Peggy Sue and I enjoyed looking round Rewa's Village while in Kerikeri.
Rewa's Village is a replica Maori fishing village of a pre-European era.
We pretended we were the occupants of the Chief's House
Welcoming any guests.
I of course MUST be the Chief!
We set off to explore more of the village
This is the Kauta, or Cooking Shelter where food was prepared and cooked.
Off to explore more....
Peggy Sue points out that this area is forbidden.
This is a carved Pou Rahui (Restriction Sign Post) that would have marked an area on which a Tapu (Restriction) had been placed.
We walk down to the river where you can see the Stone Store and Mission (Kemp) House
Behind us across the river you can see the Stone Store and Mission House and a yacht tied up at the wharf.
Peggy Sue asks me what is in there and I explain it is a storage pit in which Kumara (Sweet Potato) is stored.
We stand here for a while debating the merits of keeping food in an underground pit.
Peggy Sue wants to have a look inside.
I tells her there might be Weta inside so she decides not to go in! Probably a wise decision.
Outside the Food Storage Pit is where small kumara were offered to Kiora, a vegetarian rat which was also a supply of food.
We discover Waka Tiwai/Tete a fishing canoe and of course hop in it and pretend we are on the river.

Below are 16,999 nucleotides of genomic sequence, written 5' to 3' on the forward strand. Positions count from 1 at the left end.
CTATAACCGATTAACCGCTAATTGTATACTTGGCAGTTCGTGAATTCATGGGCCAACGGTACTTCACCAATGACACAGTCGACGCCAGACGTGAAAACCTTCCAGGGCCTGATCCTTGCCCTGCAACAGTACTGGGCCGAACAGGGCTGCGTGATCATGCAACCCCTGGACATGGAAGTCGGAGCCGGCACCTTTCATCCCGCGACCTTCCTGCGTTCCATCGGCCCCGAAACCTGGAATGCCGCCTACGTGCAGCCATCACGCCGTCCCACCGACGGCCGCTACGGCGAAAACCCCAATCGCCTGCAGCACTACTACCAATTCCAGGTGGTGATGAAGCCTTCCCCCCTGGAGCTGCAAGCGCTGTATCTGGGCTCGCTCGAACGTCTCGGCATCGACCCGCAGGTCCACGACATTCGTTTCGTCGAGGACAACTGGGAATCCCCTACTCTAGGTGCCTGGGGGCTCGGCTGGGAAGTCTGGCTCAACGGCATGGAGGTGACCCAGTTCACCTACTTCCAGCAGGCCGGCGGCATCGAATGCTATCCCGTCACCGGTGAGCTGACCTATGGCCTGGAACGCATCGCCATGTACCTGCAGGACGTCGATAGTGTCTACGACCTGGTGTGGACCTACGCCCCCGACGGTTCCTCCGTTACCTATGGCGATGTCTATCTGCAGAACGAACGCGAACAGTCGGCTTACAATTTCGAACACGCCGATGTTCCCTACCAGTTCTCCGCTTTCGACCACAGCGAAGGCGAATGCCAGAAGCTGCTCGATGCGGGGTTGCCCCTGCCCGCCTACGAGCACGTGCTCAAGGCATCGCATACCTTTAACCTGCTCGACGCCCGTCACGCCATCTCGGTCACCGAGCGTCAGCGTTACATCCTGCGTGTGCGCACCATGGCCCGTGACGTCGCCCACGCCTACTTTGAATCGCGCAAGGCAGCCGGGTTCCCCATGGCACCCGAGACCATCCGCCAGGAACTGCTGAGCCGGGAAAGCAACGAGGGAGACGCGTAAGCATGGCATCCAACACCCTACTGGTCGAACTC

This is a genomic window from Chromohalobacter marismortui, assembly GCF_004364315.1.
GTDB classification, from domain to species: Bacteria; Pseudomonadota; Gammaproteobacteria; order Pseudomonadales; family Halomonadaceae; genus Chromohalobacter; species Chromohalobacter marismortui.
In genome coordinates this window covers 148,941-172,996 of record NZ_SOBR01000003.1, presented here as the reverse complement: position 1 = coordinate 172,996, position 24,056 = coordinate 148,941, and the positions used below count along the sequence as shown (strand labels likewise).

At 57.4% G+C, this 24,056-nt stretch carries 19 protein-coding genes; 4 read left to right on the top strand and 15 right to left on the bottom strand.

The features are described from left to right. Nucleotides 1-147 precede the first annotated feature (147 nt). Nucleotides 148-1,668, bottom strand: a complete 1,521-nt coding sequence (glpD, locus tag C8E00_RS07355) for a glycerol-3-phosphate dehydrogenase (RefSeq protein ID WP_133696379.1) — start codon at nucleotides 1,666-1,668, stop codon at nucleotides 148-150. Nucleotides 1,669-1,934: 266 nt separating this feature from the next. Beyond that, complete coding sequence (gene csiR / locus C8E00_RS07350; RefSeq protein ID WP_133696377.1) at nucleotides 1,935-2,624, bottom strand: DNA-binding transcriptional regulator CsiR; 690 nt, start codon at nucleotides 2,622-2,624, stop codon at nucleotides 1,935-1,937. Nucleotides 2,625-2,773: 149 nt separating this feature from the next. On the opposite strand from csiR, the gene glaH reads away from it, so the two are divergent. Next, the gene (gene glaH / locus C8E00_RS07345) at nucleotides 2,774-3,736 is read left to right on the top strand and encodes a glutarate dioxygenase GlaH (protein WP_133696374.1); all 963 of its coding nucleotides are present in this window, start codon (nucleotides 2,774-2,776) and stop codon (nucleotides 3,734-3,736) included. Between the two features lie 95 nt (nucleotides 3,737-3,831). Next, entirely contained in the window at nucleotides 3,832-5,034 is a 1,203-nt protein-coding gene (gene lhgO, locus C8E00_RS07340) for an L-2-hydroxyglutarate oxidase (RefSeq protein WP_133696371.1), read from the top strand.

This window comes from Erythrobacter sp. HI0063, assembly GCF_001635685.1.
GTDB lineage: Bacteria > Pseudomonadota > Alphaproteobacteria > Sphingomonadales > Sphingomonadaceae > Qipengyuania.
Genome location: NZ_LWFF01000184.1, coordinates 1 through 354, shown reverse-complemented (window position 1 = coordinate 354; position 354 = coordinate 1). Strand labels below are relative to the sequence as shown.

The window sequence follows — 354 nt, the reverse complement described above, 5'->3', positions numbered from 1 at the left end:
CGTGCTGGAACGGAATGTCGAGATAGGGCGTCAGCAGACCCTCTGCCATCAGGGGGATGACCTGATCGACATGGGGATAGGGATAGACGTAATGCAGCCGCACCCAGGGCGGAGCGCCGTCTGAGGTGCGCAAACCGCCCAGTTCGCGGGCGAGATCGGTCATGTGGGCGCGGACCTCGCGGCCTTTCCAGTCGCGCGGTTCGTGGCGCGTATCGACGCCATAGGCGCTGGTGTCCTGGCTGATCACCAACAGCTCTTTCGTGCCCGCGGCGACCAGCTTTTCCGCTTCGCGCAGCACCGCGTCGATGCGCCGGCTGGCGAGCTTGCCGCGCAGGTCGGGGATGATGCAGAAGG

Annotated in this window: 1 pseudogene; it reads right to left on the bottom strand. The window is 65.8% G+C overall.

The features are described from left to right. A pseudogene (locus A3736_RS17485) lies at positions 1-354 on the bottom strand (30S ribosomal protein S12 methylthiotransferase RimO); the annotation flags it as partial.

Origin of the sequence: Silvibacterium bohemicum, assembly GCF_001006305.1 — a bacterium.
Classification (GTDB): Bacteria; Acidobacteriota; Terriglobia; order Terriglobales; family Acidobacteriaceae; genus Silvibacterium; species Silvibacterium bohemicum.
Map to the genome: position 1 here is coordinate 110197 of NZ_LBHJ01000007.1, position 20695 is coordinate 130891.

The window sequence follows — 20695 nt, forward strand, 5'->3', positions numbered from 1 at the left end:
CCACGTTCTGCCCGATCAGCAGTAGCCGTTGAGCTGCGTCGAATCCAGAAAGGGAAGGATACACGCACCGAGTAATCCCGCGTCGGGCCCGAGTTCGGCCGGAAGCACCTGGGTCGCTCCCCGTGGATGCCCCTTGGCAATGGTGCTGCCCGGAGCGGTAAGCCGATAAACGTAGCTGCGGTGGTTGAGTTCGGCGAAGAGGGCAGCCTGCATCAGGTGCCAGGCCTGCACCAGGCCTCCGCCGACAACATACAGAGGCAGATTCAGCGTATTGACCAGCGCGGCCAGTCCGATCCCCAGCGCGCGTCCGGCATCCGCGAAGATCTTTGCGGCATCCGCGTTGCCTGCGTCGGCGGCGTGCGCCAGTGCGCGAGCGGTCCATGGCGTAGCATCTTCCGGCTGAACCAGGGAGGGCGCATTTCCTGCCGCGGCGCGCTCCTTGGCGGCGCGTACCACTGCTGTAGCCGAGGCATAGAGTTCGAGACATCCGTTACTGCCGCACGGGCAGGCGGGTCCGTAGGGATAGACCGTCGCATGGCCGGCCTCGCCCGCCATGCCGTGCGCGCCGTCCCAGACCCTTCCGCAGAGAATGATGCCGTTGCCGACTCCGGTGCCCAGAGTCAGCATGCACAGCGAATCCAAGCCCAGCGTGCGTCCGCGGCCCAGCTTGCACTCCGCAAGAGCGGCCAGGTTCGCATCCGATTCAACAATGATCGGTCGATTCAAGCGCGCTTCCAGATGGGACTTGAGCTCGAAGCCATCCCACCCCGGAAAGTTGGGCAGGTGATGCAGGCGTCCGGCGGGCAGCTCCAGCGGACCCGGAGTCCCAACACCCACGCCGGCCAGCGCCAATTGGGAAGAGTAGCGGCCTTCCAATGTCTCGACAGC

The hull of the canoe was hollowed out from the trunk of a Kauri or Totara tree. Throughout the construction of a canoe rites and rituals were performed.
Peggy Sue found the site of an original Maori Hangi which is where river stones were heated above an open hole and once the wood had burned down, food was placed on the hot stones. The food was then covered with leaves and buried for cooking.
I don't look especially impressed here....
Perhaps I was expecting something a little more obvious...
...but then reminded myself that it is an archaeological site after all.
To show what it would have looked like, here is a replica Hangi.
We continue round the village.
...and find two Ancient Waka, which were salvaged locally from the swamps.
Again we of course climb in.
Beside the ancient Waka are a 'punga' or anchor fashioned from a rock to take a rope which was tied to the waka.
The Bark Whare (House) was constructed by driving two rows of stakes into the ground and laying branches between them. The roof is made from Totara bark.
We did have a peep in this one as it was a little more open than the underground storage pit.
Continuing on our walk.
We head up the hill.
Listening to the bird song as we go.
I spotted a Tui and Peggy Sue a fantail.
We can see the Whare Tohunga (High Priests Enclosure) and Pataka (Elevated Enclosure) ahead of us.
The front enclosure was Tohunga's and it was in need of repair and restoration!
This Whare was where the Tohunga lived. They were experts in various aspects of Maori life such as Waka building, carving (Whakairo), tattooing (Ta moko), building of Whares (houses) as well as medicinal and religious practices.
The Pataka or elevated enclosure was perhaps where they kept their stores high up off the ground.
We got quite a good view up here.
The village was really interesting but it was a bit 'tired' and need of work. The lady at the entrance said that they were in the process of working on it, so I do hope they do repair some of the damaged and run down exhibits.
Sitting on this post behind me is a magnificent view of the Stone Store and the Mission House (also known as Kemp House)
This is the oldest Stone building in New Zealand built between 1832 and 1836
The Mission House is the oldest surviving building in New Zealand having been built in 1822.